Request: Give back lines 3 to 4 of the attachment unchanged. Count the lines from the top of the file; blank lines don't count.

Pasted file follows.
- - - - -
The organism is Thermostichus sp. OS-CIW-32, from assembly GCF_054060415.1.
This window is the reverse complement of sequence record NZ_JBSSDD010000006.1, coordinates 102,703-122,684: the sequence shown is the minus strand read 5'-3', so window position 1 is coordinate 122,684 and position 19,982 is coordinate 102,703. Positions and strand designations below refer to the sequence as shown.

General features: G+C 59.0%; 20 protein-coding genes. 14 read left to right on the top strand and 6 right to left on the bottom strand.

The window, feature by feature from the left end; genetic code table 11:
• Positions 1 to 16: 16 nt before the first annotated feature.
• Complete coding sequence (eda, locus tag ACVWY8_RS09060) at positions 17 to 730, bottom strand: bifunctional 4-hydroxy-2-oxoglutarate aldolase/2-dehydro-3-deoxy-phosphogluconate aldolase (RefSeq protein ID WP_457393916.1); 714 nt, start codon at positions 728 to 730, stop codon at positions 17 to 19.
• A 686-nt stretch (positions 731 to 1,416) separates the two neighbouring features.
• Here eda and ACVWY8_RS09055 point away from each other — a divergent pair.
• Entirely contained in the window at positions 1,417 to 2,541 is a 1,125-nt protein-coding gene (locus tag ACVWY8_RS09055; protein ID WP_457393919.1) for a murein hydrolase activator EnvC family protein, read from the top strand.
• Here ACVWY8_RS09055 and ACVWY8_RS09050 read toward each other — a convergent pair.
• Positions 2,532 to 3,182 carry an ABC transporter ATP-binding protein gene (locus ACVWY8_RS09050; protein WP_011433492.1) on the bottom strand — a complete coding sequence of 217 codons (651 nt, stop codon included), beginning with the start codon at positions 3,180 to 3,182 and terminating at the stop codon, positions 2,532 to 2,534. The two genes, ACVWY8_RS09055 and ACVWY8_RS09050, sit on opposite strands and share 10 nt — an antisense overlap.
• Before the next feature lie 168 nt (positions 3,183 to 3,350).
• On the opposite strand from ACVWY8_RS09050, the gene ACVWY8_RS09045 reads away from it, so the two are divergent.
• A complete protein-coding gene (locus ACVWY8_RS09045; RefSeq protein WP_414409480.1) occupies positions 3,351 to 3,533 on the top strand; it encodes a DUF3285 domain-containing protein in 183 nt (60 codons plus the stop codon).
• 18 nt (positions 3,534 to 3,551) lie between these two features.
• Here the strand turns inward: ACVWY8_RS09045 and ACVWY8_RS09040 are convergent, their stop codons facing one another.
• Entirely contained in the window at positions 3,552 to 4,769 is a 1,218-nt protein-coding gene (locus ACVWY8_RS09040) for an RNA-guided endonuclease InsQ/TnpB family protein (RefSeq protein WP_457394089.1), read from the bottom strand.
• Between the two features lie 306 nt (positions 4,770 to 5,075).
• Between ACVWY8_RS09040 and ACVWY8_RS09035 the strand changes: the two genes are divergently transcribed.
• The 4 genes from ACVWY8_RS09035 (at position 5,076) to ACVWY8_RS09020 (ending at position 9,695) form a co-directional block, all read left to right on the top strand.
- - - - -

General features: G+C 59.0%; 20 protein-coding genes. 14 read left to right on the top strand and 6 right to left on the bottom strand.

The window, feature by feature from the left end; genetic code table 11: